Brownfields are often perceived as unusable, contaminated sites that are difficult to redevelop or repurpose. However, the Environmental Protection Agency (EPA) has identified brownfields as ideal locations for the development of solar generators. This type of adaptive reuse not only helps to address environmental concerns but also provides multiple other benefits, such as improved air and water quality, job creation, and community development. Now, thanks to a mapping tool developed by MEO, it has become easier for local officials, solar developers, utilities, and other interested parties to identify potential brownfield sites for solar development in the Marquette and Houghton regions.
The tool provides easy-to-use visualization of brownfield sites within the two regions, using Google Maps’ mapping engine and layer function. Users can view the solar potential of each site, as well as other attributes, such as acreage, proximity to transmission and substations, and site ownership. While the data presented is approximated and not meant to replace a detailed, site-specific assessment for solar development, it still provides valuable information that can help guide interested parties in their search for potential sites.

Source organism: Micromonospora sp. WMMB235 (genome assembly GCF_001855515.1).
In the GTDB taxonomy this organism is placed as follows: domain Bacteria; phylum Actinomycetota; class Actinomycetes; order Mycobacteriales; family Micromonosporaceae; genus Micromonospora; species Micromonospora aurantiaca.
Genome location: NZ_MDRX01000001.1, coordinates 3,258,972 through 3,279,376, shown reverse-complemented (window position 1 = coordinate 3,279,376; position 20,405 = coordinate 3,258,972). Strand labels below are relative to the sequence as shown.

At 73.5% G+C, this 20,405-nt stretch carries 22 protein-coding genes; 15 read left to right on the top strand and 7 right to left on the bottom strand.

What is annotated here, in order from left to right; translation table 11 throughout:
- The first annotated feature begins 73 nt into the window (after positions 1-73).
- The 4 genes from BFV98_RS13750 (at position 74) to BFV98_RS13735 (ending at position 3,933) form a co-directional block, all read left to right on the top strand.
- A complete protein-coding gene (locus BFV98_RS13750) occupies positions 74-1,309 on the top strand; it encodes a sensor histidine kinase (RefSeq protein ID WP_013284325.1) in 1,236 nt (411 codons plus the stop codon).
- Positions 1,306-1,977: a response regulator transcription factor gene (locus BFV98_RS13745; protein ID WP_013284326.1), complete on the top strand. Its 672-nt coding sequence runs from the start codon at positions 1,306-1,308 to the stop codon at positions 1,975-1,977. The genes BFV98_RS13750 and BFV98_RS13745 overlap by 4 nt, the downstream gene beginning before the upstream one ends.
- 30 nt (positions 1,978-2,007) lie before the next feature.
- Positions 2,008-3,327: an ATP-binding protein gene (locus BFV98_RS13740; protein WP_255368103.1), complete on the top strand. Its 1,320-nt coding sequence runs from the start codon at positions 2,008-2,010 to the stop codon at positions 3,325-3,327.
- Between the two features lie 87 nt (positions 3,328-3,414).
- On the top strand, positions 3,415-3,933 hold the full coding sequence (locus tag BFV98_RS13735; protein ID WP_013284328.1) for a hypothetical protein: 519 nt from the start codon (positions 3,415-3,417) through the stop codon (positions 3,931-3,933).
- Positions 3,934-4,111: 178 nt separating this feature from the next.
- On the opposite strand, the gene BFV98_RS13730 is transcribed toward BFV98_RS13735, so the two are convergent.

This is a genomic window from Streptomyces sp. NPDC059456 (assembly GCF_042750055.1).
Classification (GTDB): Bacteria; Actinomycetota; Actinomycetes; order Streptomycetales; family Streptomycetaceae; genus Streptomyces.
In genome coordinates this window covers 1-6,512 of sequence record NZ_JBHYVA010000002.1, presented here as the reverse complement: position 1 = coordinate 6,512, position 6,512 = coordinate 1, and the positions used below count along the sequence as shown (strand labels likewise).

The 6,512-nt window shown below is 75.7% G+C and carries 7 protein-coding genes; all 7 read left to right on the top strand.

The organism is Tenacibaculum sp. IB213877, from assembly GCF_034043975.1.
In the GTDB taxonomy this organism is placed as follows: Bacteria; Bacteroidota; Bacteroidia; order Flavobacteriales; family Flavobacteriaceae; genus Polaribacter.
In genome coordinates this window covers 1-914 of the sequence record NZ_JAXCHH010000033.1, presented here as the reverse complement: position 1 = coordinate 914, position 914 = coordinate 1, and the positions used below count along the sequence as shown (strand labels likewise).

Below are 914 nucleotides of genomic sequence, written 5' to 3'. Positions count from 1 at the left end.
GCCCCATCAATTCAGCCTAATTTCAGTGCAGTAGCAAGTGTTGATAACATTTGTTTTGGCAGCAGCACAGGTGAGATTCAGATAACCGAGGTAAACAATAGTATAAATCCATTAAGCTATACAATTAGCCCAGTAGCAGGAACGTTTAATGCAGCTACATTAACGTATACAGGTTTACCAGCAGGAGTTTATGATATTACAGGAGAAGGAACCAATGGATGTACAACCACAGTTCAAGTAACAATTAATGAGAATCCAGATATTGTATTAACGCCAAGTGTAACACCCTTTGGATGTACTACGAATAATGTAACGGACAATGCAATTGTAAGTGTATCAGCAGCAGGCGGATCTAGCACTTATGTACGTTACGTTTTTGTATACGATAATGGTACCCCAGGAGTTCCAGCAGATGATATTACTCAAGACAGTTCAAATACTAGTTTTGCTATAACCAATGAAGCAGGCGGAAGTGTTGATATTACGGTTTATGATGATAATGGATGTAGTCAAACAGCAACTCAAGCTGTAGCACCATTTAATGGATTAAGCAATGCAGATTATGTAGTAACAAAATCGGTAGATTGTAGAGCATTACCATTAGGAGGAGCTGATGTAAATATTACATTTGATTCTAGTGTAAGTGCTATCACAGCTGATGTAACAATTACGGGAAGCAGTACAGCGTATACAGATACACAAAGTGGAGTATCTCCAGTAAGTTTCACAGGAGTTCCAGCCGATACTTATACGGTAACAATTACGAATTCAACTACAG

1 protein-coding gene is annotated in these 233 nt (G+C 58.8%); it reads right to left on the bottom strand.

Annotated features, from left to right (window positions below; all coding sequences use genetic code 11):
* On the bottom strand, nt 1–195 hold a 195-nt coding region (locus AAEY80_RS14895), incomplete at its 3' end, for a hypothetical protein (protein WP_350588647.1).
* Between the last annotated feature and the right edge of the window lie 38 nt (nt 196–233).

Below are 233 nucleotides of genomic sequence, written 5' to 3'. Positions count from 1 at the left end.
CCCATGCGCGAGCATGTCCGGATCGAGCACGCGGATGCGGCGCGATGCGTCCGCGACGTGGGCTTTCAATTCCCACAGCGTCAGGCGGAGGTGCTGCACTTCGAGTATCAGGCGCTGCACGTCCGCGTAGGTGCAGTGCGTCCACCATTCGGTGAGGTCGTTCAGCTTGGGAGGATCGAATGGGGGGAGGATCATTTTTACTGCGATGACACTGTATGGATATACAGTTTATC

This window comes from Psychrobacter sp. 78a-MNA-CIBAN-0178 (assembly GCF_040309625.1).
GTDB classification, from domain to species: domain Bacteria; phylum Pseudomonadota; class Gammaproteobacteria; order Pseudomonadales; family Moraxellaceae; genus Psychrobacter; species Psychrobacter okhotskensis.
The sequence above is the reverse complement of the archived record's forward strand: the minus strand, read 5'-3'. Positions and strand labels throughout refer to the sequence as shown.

The tool is not an exhaustive inventory of potential sites, and there may be other locations that could be suitable for solar development, but provides a useful starting point for anyone interested in finding and reusing brownfield sites for solar energy projects. This mapping tool was made possible through a grant from the State of Michigan Energy Office, and the data was gathered from public sources, local officials, and federal and state agencies.
We believe the mapping tool is a step towards identifying potential brownfield sites for solar development in the Marquette and Houghton regions. By repurposing these contaminated sites into solar generators, we can address environmental concerns while also promoting sustainable energy development. The tool’s user-friendly interface and easy-to-use features make it accessible to a wide range of users, and it has the potential to make a real difference in promoting the development of solar energy in Michigan.
You can access the tool here.